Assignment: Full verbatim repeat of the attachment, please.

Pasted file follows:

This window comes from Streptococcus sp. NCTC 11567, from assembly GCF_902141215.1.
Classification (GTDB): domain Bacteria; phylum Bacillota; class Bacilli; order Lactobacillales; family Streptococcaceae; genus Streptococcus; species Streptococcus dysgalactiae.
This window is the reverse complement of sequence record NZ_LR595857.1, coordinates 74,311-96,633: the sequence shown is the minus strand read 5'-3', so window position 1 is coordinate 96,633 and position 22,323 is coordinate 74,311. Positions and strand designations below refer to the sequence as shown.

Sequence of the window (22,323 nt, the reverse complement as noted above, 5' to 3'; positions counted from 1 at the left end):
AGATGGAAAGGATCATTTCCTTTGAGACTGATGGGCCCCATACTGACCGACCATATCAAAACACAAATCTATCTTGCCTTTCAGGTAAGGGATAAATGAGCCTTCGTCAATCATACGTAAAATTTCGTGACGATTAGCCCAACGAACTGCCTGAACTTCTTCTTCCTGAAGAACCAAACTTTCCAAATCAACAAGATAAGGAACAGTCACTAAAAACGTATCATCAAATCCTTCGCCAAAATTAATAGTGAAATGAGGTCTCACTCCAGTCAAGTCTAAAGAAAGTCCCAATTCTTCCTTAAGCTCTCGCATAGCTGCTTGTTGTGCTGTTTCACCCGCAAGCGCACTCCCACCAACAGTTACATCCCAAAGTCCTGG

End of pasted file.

This window comes from Streptococcus sp. NCTC 11567, from assembly GCF_902141215.1.
Classification (GTDB): domain Bacteria; phylum Bacillota; class Bacilli; order Lactobacillales; family Streptococcaceae; genus Streptococcus; species Streptococcus dysgalactiae.
This window is the reverse complement of sequence record NZ_LR595857.1, coordinates 74,311-96,633: the sequence shown is the minus strand read 5'-3', so window position 1 is coordinate 96,633 and position 22,323 is coordinate 74,311. Positions and strand designations below refer to the sequence as shown.

Sequence of the window (22,323 nt, the reverse complement as noted above, 5' to 3'; positions counted from 1 at the left end):
AGATGGAAAGGATCATTTCCTTTGAGACTGATGGGCCCCATACTGACCGACCATATCAAAACACAAATCTATCTTGCCTTTCAGGTAAGGGATAAATGAGCCTTCGTCAATCATACGTAAAATTTCGTGACGATTAGCCCAACGAACTGCCTGAACTTCTTCTTCCTGAAGAACCAAACTTTCCAAATCAACAAGATAAGGAACAGTCACTAAAAACGTATCATCAAATCCTTCGCCAAAATTAATAGTGAAATGAGGTCTCACTCCAGTCAAGTCTAAAGAAAGTCCCAATTCTTCCTTAAGCTCTCGCATAGCTGCTTGTTGTGCTGTTTCACCCGCAAGCGCACTCCCACCAACAGTTACATCCCAAAGTCCTGG